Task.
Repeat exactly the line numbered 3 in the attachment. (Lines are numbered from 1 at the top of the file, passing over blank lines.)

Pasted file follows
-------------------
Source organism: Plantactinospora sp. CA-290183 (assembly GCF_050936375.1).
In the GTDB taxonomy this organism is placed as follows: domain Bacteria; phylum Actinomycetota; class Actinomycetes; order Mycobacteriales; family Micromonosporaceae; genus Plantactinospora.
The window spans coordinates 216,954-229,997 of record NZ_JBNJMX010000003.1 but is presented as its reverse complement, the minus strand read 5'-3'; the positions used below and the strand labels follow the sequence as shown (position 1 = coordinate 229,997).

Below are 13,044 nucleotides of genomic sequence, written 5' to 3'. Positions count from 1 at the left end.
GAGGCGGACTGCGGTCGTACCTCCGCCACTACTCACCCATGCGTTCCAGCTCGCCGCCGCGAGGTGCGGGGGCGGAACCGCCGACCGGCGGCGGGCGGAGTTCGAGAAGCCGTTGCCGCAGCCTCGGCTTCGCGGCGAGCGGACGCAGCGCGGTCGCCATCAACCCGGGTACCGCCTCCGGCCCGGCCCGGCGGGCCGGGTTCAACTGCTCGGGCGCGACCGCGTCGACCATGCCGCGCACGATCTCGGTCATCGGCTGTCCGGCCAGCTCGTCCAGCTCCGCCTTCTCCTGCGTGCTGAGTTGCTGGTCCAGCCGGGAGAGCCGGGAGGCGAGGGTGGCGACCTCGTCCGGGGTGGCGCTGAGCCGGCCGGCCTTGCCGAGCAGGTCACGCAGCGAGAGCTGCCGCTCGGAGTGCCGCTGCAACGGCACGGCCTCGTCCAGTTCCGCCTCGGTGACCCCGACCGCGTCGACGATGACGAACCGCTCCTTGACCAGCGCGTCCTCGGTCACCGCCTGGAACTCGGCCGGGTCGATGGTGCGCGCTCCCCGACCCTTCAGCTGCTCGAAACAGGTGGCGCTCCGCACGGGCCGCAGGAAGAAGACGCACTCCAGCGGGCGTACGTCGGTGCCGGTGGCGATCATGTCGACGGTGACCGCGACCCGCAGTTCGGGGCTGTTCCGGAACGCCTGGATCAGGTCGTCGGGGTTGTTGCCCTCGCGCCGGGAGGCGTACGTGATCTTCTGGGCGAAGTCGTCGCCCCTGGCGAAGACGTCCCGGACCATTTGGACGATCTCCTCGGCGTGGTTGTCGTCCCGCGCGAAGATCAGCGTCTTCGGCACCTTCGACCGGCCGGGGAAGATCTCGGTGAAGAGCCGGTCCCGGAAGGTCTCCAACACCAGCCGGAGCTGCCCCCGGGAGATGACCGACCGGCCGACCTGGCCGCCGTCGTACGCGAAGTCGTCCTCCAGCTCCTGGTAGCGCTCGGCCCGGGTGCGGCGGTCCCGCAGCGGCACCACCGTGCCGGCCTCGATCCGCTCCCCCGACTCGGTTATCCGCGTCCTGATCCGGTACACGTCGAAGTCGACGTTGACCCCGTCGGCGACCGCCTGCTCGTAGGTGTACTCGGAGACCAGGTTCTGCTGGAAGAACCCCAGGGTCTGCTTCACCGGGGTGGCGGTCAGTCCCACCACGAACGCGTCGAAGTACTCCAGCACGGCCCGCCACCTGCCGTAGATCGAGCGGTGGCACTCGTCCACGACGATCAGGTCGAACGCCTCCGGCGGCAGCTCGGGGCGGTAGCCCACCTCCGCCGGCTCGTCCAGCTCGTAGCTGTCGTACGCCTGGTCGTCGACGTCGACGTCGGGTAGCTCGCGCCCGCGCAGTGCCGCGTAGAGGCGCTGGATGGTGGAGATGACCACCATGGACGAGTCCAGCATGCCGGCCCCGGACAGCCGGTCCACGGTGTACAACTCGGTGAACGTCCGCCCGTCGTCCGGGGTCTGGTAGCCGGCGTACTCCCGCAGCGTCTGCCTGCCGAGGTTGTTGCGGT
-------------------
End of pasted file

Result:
The window spans coordinates 216,954-229,997 of record NZ_JBNJMX010000003.1 but is presented as its reverse complement, the minus strand read 5'-3'; the positions used below and the strand labels follow the sequence as shown (position 1 = coordinate 229,997).